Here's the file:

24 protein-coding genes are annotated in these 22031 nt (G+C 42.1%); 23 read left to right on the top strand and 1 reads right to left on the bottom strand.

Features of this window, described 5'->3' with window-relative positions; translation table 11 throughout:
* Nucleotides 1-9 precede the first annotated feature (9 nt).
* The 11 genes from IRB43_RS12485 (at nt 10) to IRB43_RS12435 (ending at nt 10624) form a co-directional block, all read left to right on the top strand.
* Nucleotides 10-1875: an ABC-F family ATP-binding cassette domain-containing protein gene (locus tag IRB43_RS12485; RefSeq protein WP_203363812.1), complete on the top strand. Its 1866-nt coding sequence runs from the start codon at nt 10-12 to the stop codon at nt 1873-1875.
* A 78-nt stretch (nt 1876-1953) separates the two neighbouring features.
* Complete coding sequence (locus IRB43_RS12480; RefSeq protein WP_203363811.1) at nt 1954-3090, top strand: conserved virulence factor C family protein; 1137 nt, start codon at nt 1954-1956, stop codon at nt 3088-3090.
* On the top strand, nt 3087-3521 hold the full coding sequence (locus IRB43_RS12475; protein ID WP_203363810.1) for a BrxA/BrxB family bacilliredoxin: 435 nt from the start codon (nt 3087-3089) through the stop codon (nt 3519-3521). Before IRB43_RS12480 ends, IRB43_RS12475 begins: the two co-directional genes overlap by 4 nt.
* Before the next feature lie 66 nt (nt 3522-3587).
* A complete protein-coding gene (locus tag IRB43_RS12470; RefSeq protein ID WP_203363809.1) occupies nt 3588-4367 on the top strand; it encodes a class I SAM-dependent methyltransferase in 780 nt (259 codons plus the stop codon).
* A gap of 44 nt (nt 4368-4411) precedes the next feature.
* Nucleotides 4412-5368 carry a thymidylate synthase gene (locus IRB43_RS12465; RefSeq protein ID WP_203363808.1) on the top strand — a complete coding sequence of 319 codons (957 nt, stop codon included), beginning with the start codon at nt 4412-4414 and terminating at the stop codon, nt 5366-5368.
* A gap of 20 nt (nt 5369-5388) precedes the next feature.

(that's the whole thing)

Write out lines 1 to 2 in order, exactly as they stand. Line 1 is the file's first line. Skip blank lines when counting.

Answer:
24 protein-coding genes are annotated in these 22031 nt (G+C 42.1%); 23 read left to right on the top strand and 1 reads right to left on the bottom strand.

Features of this window, described 5'->3' with window-relative positions; translation table 11 throughout: